If this is sounding like a snooze, it's not. This is, in every way, a beautiful exhibition -- beautiful in its conceptual clarity, beautiful in its installation (elegant in a Spartan sort of way, like the pottery studios themselves), beautiful in its diligence (the show draws from more than 60 lenders, and includes a wealth of archival material), beautiful in the aesthetic objects it presents, and beautiful, finally, as an expression of B.C.'s distinct cultural identity. The show tells us a lot about pottery, but it speaks as well of a deep sense of place and its past. Leach's accomplishment was to foster a unique blending together of British and Asian culture, reinventing the practise of the ancient peasant potters of Asia in the context of the British Arts and Crafts movement.

It's small wonder, then, that Leach and Hamada resonated so strongly for these B.C. artisans, working in a British colonial outpost with its snow-capped mountains, cherry-blossom trees and Eastward-leaning ethos. The very specific flavour of Vancouver resides precisely in this blending of East and West, and this show is animated by that hybrid spirit.

Leach's ideas also accorded with hippie culture. "A potter is one of the few people left who uses his natural faculties of heart, head and hand in balance -- the whole man," Leach wrote. "His is a way of life. Good pots require an ardour of vocation and the devotion of a lifetime."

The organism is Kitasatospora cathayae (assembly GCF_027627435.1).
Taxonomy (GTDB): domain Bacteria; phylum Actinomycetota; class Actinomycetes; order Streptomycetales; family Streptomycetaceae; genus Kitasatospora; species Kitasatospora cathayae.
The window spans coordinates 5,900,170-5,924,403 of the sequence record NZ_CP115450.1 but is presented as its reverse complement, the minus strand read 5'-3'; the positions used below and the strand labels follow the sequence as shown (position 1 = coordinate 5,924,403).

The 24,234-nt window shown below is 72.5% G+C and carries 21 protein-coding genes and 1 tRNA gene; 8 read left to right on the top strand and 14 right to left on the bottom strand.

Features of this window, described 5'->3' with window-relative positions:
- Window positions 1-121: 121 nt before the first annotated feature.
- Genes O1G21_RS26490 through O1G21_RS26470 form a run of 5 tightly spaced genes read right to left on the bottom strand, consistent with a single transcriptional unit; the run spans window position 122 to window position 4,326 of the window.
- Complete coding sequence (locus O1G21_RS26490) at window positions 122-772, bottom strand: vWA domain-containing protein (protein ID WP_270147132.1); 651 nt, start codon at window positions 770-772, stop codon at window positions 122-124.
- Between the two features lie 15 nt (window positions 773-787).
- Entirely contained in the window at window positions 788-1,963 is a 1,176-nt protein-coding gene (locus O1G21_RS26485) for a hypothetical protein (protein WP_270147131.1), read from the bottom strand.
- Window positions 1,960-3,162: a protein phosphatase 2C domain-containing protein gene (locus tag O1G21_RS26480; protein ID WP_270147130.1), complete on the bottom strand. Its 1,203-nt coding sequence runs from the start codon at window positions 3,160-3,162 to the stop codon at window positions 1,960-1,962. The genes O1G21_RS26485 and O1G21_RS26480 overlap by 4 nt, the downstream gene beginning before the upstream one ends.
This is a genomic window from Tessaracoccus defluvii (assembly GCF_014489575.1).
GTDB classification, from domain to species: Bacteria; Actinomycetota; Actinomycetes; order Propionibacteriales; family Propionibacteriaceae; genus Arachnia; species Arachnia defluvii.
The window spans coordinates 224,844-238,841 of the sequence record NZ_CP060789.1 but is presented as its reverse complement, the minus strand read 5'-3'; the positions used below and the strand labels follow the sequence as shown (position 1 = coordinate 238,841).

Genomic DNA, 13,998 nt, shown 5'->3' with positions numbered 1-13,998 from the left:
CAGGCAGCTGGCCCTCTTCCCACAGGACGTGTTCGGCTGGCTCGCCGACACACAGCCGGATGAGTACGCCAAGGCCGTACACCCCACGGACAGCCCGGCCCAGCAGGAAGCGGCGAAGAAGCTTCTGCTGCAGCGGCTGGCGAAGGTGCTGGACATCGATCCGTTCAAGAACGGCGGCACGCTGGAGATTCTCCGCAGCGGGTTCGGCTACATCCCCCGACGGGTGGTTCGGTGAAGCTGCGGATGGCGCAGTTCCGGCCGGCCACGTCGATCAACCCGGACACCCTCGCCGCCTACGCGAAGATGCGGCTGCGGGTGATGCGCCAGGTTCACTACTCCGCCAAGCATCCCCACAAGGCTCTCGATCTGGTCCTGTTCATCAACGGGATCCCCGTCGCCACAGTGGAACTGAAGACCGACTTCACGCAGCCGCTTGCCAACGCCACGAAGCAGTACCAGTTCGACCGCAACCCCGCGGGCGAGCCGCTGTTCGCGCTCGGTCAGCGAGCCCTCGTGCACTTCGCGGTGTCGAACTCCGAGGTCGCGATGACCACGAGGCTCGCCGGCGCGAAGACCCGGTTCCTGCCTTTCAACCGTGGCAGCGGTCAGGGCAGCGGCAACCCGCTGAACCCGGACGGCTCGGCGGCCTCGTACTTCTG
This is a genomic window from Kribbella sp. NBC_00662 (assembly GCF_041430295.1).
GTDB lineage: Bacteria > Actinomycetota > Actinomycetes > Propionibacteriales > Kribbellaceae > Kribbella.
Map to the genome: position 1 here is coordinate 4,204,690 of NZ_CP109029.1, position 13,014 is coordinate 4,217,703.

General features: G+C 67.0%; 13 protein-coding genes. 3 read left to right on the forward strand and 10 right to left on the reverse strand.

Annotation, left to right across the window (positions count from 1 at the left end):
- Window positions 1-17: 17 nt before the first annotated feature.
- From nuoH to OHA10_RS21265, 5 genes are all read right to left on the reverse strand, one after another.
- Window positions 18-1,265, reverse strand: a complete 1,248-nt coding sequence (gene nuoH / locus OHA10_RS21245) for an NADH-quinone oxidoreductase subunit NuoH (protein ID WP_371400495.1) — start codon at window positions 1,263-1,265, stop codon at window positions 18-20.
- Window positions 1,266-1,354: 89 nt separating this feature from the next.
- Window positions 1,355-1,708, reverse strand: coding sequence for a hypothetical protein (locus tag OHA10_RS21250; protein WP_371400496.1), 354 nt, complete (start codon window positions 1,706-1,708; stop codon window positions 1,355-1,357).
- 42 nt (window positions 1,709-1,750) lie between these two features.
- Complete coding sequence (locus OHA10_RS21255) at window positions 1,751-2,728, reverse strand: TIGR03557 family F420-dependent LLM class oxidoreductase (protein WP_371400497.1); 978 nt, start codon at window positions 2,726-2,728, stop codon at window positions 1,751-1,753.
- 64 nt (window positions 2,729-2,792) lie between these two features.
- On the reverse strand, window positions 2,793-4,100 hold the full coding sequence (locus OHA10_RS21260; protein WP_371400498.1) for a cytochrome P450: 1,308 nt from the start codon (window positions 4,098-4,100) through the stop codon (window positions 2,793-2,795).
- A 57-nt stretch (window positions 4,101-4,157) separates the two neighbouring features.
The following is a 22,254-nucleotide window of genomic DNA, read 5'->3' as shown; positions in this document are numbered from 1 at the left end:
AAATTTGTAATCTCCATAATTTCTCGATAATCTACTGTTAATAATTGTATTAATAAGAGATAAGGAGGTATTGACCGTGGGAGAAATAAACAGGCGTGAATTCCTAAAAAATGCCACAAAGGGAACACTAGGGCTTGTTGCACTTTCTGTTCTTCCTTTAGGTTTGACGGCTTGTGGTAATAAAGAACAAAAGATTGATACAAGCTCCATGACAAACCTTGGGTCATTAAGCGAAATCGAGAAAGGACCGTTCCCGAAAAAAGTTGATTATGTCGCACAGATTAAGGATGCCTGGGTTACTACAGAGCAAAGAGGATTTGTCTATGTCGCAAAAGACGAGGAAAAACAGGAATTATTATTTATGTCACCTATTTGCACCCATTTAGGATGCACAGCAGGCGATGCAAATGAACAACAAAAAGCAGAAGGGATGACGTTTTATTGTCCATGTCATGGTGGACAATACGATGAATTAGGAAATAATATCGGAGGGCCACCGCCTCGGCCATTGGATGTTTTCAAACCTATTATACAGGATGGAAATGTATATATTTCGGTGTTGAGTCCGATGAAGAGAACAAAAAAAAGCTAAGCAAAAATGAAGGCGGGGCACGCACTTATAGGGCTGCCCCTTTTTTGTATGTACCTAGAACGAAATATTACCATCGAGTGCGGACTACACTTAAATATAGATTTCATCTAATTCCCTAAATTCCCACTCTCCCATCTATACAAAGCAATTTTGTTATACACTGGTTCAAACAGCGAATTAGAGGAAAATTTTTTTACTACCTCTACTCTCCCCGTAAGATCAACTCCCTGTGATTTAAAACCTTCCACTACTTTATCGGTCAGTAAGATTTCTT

The anonymity of the machine age was rejected by Leach, as it was by the later back-to-the-land types camping out in the B.C. rain forest. As Watson puts it: "The pot had to be hand thrown -- that was the ethical imperative. Leach's legacy was to imagine pottery as a life vocation that involves a transformation of the self." Art and life were to fuse, and the values of self sufficiency and humility were highly prized.

The best of the 850 objects in this show express those values completely, whether it's a shelf of humble little white porcelain cups, jars and vases by Reeve; or Johnson's drinking bowls, which express great clarity and spiritual presence, like the forms of her other great influence, Lucy Rie; a stack of Henry's dinner dishes, wonderfully earthy brown slabs of earth forged to a utilitarian end (his Slug Pottery in Roberts Creek used only local clays, ashes and other materials for its glazes); or a funky little cup by Lewis, from the collection of Vancouver curator Hank Bull, all the more endearing for the fact that it collapsed a bit from its own weight before firing and was placed in the kiln all the same. These objects embody their makers' love of the coarse, the accidental, the felicitous.